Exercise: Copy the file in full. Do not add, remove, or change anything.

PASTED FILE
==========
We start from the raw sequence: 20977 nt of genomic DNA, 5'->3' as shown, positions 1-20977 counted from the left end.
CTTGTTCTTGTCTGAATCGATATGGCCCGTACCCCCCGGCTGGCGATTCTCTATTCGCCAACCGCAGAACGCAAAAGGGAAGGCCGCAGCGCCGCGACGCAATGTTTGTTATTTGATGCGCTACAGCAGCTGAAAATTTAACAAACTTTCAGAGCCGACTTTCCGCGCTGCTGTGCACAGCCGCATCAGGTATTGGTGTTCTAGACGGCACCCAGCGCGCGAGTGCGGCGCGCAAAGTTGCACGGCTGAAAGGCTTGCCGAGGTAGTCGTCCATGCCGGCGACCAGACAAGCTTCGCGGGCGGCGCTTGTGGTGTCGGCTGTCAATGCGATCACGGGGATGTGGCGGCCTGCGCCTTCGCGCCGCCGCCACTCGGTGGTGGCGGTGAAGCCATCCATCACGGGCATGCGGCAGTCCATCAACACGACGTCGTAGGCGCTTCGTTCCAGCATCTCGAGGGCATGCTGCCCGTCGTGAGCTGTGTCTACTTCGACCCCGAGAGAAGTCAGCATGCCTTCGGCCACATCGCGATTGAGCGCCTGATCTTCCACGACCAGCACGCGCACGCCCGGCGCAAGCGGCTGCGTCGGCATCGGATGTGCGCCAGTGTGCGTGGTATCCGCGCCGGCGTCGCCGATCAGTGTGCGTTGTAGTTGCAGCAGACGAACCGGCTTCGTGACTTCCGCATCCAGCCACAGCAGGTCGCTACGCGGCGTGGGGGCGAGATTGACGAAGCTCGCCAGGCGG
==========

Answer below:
We start from the raw sequence: 20977 nt of genomic DNA, 5'->3' as shown, positions 1-20977 counted from the left end.
CTTGTTCTTGTCTGAATCGATATGGCCCGTACCCCCCGGCTGGCGATTCTCTATTCGCCAACCGCAGAACGCAAAAGGGAAGGCCGCAGCGCCGCGACGCAATGTTTGTTATTTGATGCGCTACAGCAGCTGAAAATTTAACAAACTTTCAGAGCCGACTTTCCGCGCTGCTGTGCACAGCCGCATCAGGTATTGGTGTTCTAGACGGCACCCAGCGCGCGAGTGCGGCGCGCAAAGTTGCACGGCTGAAAGGCTTGCCGAGGTAGTCGTCCATGCCGGCGACCAGACAAGCTTCGCGGGCGGCGCTTGTGGTGTCGGCTGTCAATGCGATCACGGGGATGTGGCGGCCTGCGCCTTCGCGCCGCCGCCACTCGGTGGTGGCGGTGAAGCCATCCATCACGGGCATGCGGCAGTCCATCAACACGACGTCGTAGGCGCTTCGTTCCAGCATCTCGAGGGCATGCTGCCCGTCGTGAGCTGTGTCTACTTCGACCCCGAGAGAAGTCAGCATGCCTTCGGCCACATCGCGATTGAGCGCCTGATCTTCCACGACCAGCACGCGCACGCCCGGCGCAAGCGGCTGCGTCGGCATCGGATGTGCGCCAGTGTGCGTGGTATCCGCGCCGGCGTCGCCGATCAGTGTGCGTTGTAGTTGCAGCAGACGAACCGGCTTCGTGACTTCCGCATCCAGCCACAGCAGGTCGCTACGCGGCGTGGGGGCGAGATTGACGAAGCTCGCCAGGCGG